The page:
OLDS — Ahead of this year’s Terry Fox Run fundraiser for cancer research, his brother Fred met with Town of Olds Mayor Judy Dahl, some local residents and representatives of the Albertan in the Olds fire hall on Sept. 15.
It was part of a tour Fred undertook to promote the run and Terry’s legacy. This year’s run took place on Sept. 18.
In 1980, after contracting cancer, Terry Fox, 22, raised money for research into the disease by attempting to run across Canada in the Marathon Of Hope.
His goal was to raise $1 for every Canadian. At that time Canada’s population was 24.1 million.
Unfortunately, he had to stop in northwestern Ontario because his cancer had progressed too far. He died not long afterward.
Fox’s dream was realized shortly after, when $24.17 million was raised for cancer research as a result of the Marathon of Hope.
Over the years, the one-day Terry Fox Run has been held across the world and so far has raised more than $850 million for cancer research.
Fred Fox is an ambassador for the Terry Fox Foundation. In that capacity, he travels the country promoting the Terry Fox Run. He came into the fire hall wearing a shirt with a photo of Terry Fox on the front and a saying down the sleeve that said, "I'm not a quitter."
By the time he reached Olds, Fred had been on the road for about 16 days, including time in Newfoundland.
This was the first time Fred had travelled on behalf of the foundation for a couple of years, due to COVID-19 pandemic restrictions.
Some people wondered what sign-ups for the run would be like this year after people hadn’t done so for a couple of years, but Fred said the uptake was surprisingly strong.
“Last year I think we raised $1 million more than we did in 2019," he said.
“I got a text from one of our gals in Toronto and right now in fundraising, we’re 30 per cent up where we were last year at this time, so it’s building right now.”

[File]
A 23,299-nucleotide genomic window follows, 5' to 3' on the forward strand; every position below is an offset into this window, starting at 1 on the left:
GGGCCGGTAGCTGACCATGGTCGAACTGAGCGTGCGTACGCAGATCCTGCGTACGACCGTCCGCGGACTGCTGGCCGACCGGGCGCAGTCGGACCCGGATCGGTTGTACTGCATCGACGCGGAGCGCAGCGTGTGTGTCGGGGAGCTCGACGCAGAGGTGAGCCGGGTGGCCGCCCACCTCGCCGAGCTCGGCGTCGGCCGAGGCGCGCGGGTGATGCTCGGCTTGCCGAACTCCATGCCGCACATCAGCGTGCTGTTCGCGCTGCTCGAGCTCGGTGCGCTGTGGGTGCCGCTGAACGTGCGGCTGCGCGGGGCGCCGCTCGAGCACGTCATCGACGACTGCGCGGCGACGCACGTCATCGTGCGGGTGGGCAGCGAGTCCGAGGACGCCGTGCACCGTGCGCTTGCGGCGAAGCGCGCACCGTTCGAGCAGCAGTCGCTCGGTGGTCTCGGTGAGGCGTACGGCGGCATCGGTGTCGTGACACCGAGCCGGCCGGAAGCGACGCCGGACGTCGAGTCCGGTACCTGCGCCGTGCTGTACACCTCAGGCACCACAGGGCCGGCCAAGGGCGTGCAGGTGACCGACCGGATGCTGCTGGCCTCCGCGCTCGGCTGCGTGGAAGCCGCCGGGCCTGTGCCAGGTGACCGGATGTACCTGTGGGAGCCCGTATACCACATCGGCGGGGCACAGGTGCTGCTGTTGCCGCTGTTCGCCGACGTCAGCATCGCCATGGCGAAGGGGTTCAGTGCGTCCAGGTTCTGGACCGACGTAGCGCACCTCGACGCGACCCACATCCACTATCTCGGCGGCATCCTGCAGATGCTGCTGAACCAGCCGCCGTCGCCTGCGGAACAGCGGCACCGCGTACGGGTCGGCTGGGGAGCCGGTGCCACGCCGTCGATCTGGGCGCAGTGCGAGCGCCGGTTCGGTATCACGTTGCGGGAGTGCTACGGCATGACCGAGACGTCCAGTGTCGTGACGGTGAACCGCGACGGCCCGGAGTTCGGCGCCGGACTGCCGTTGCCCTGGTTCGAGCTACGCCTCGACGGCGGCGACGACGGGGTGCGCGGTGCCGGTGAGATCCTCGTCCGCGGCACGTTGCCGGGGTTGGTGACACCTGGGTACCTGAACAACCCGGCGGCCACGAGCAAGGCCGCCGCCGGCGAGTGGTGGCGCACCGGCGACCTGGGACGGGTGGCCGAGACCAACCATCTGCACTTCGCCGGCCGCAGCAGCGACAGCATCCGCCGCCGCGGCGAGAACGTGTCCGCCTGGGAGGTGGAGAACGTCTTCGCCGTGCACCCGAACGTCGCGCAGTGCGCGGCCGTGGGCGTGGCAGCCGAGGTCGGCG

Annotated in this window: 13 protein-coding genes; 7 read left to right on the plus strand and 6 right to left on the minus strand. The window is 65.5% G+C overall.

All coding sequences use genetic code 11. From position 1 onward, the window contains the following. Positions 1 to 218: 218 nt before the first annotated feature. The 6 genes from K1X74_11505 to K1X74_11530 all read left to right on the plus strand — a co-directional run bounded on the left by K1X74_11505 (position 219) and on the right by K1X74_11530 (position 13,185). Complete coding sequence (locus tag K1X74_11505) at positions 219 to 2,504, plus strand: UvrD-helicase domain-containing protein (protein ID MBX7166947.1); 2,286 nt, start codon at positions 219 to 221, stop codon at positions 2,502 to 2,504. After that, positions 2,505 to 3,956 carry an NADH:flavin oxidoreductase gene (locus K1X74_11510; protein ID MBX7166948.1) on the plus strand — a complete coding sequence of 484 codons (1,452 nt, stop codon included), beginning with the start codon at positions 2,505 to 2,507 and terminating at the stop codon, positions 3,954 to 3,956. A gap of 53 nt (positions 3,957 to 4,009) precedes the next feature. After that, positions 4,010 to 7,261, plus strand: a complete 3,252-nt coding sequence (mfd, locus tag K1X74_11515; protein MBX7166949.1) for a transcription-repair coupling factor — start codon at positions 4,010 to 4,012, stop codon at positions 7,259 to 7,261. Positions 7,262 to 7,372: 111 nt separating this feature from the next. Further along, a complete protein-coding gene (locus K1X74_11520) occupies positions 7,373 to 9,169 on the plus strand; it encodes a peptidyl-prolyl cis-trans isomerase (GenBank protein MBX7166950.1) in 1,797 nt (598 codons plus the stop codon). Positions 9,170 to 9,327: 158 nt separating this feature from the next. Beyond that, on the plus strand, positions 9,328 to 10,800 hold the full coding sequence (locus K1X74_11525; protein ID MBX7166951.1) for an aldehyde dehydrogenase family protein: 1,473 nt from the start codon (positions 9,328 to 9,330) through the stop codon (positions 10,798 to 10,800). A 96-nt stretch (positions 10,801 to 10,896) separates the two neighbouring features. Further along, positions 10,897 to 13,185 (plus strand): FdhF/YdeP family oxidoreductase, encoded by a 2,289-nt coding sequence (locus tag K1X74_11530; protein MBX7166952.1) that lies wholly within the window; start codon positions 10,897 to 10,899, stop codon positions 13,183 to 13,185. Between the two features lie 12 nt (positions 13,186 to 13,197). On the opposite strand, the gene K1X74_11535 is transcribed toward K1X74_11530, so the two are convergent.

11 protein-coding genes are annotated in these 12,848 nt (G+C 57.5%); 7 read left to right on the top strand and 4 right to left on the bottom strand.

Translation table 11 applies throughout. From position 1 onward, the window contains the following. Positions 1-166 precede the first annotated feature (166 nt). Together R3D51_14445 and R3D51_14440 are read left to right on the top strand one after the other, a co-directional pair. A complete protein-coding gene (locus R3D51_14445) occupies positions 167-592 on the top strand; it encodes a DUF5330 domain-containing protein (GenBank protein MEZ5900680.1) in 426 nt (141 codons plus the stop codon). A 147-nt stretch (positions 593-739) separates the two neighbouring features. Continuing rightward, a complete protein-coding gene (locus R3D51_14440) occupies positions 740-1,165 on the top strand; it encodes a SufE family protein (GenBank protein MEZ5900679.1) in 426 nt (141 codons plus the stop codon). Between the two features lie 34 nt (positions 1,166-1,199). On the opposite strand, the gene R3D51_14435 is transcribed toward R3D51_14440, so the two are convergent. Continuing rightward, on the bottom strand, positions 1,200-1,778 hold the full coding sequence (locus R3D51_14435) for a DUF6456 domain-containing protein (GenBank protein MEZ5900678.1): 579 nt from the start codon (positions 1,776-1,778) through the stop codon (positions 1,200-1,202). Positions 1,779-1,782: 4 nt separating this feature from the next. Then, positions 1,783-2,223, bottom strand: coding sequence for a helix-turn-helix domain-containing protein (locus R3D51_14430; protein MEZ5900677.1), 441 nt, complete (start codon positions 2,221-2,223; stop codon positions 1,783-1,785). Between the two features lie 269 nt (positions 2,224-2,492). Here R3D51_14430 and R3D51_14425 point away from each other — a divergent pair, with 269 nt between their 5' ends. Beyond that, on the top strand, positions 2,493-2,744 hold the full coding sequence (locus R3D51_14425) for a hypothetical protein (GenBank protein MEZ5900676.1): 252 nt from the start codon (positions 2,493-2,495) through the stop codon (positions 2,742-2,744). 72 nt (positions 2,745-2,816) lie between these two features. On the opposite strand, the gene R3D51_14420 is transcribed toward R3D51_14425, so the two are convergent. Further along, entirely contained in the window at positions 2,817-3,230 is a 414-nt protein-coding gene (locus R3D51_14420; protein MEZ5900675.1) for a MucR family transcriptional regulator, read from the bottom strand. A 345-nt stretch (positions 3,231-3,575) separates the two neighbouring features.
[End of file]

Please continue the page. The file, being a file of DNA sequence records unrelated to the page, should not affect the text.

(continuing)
Fred said as a result of the money raised for cancer research by the Marathon of Hope and the Terry Fox Run, cancer patients now live much longer.
“I met a young woman in Saskatoon and she had the same type of cancer as Terry 15 years ago as a teenager and is alive today and didn’t have to have a leg amputated, so that’s where the research has gone,” he said.
Cancer patients today also benefit from prosthetics that are far better than the one Terry had, which he said was basically designed for walking, not running.
“Now the things they have today, you look at the Paralympic Games and see the technology,” Fred said.
He said Terry was inspired to make the run because, while getting chemotherapy in a Vancouver hospital, he saw the toll that chemo wrought on young kids.
As he tours schools across Canada, Fred is impressed with how familiar students today are about the story of his brother and his legacy.
“It’s part of the school curriculum now,” he said.
Fred said Terry was always a very determined kid.
"When I speak in schools, we talk about Terry being just like them,” he said. "He was just an average, ordinary kid. He had to work harder than anybody else I ever met.”
He recalled that when Terry was in Grade 8, he tried out for the school basketball team. But his coach said he wasn’t likely to make the team and encouraged him to try other sports.
But Terry wasn’t going to give up.
“He never quit and played. Junior high was Grade 8 to 10 and by the time he got to Grade 10 he was one of the starting guards and the captain of the team,” he said.
“That was through perseverance and hard work and everything else. That’s just the way he was.”
That story really impressed two young boys – Cash and Ben Didyk – who were at the fire hall to meet Fred. Ben is now in Grade 8 as well.
“There’s been a couple of times when I didn’t think I was going to do that well and yeah, I used to play basketball and I’m pretty sure – I didn’t think I was going to do well and I actually ended up being captain as well," Ben said.
Fred was asked what Terry likely would have done with his life, had he lived.
He said at the time, Terry was attending university, planning to be a high school teacher.
“Even if he had cancer, finished the Marathon of Hope, survived, he probably still would have carried on with that and done a lot of coaching. He was very involved at that point then in wheelchair basketball," he said.
“He played wheelchair basketball and other sports like that so he probably would have been a coach and a mentor and a teacher and everything else – and probably a parent as well.”